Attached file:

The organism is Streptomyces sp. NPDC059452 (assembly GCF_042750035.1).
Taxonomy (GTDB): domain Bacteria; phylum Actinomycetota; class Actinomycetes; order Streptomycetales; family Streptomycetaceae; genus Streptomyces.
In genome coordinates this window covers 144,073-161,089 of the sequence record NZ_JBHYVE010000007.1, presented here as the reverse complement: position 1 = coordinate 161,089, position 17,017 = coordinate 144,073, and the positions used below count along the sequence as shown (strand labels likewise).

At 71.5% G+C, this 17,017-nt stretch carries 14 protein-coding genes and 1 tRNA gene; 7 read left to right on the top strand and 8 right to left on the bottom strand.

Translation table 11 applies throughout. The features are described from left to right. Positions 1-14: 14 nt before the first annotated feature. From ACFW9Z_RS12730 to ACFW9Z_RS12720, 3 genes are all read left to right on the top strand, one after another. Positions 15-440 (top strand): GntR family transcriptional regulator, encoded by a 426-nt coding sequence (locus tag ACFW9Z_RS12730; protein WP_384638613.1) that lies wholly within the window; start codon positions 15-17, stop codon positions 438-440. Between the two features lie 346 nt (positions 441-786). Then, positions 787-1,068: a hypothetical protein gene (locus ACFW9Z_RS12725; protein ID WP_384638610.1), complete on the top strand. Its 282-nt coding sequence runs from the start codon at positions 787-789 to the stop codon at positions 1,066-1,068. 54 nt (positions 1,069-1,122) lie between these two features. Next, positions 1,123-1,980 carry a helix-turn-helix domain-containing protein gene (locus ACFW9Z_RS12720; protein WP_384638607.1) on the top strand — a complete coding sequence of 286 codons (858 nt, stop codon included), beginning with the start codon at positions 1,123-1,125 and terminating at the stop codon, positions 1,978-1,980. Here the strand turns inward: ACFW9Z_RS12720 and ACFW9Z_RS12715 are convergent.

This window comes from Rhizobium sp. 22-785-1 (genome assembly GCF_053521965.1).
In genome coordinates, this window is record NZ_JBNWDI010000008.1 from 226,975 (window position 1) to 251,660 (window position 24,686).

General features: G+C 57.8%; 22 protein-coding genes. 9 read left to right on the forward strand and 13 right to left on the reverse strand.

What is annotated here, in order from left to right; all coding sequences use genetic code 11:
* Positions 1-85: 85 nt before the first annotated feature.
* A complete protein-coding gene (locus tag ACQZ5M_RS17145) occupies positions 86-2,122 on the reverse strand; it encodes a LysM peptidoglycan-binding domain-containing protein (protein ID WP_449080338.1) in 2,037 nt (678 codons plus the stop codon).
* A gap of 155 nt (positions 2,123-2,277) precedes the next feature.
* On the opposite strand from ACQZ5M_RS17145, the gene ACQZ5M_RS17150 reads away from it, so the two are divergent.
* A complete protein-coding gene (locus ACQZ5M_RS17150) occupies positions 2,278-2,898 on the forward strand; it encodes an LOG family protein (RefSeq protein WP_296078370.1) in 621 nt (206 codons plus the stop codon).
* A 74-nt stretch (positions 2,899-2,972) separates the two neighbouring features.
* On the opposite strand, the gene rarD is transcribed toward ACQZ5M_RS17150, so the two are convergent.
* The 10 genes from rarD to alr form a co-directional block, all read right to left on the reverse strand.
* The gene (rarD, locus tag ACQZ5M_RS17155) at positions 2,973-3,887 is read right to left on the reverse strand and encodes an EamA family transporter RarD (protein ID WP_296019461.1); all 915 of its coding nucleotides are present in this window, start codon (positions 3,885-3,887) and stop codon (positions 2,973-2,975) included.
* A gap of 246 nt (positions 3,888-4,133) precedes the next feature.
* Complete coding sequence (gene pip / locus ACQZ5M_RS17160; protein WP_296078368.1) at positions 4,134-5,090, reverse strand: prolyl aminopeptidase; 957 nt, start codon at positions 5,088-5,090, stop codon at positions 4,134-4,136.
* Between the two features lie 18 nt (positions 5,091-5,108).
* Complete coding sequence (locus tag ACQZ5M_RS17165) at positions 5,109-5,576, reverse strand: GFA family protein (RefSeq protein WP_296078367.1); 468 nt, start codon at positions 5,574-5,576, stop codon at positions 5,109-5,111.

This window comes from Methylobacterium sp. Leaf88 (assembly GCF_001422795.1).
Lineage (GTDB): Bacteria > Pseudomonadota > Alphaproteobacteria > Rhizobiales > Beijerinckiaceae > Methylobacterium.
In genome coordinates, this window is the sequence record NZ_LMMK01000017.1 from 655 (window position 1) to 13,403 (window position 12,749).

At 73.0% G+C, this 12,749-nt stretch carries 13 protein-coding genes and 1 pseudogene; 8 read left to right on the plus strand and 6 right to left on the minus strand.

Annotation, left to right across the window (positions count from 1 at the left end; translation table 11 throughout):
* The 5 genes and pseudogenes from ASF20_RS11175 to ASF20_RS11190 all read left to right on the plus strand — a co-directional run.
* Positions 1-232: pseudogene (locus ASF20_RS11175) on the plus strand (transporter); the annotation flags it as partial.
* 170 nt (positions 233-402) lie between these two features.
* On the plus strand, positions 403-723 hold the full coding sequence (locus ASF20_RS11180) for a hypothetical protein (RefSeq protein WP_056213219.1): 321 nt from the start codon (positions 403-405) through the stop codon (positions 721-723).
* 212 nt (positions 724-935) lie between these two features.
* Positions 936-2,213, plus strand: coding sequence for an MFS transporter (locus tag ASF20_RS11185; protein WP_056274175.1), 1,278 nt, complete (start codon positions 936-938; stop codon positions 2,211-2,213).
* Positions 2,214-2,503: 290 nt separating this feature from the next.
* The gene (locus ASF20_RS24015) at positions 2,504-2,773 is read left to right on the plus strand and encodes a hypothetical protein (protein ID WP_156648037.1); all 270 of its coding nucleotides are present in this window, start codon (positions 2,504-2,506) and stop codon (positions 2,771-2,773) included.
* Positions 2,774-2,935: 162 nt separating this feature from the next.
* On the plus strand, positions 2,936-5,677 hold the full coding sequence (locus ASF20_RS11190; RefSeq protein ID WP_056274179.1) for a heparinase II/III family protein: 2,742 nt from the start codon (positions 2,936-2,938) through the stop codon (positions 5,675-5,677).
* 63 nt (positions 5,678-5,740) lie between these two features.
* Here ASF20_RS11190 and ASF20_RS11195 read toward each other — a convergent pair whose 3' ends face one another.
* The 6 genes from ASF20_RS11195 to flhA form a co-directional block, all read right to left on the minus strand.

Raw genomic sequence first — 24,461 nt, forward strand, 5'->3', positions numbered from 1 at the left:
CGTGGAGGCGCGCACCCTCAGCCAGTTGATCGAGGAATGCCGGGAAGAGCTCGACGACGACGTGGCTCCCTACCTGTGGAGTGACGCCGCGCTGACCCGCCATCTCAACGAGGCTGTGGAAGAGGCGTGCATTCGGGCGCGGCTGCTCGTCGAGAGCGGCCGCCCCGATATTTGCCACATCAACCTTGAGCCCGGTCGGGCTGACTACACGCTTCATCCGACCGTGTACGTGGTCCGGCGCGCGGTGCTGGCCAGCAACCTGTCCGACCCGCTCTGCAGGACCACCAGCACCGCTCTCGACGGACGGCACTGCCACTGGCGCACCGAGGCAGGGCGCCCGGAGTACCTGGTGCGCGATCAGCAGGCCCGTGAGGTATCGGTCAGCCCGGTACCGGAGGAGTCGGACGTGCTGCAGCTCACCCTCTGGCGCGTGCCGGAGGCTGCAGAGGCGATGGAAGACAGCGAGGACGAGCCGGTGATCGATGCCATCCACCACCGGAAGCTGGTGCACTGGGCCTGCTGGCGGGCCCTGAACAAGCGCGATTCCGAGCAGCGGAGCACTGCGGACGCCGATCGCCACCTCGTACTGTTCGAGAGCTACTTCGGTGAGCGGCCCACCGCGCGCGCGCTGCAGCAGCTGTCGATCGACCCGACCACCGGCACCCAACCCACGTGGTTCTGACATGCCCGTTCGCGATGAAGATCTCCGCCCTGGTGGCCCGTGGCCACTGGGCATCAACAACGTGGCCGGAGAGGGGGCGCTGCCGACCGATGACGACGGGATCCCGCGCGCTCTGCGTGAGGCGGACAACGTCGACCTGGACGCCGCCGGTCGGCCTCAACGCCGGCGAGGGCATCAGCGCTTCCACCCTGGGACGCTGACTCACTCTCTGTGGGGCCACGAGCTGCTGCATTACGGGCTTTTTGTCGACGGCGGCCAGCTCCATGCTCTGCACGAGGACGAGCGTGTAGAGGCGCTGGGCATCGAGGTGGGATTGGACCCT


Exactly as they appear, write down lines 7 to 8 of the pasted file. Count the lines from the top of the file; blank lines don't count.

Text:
In genome coordinates, this window is record NZ_JBNWDI010000008.1 from 226,975 (window position 1) to 251,660 (window position 24,686).

General features: G+C 57.8%; 22 protein-coding genes. 9 read left to right on the forward strand and 13 right to left on the reverse strand.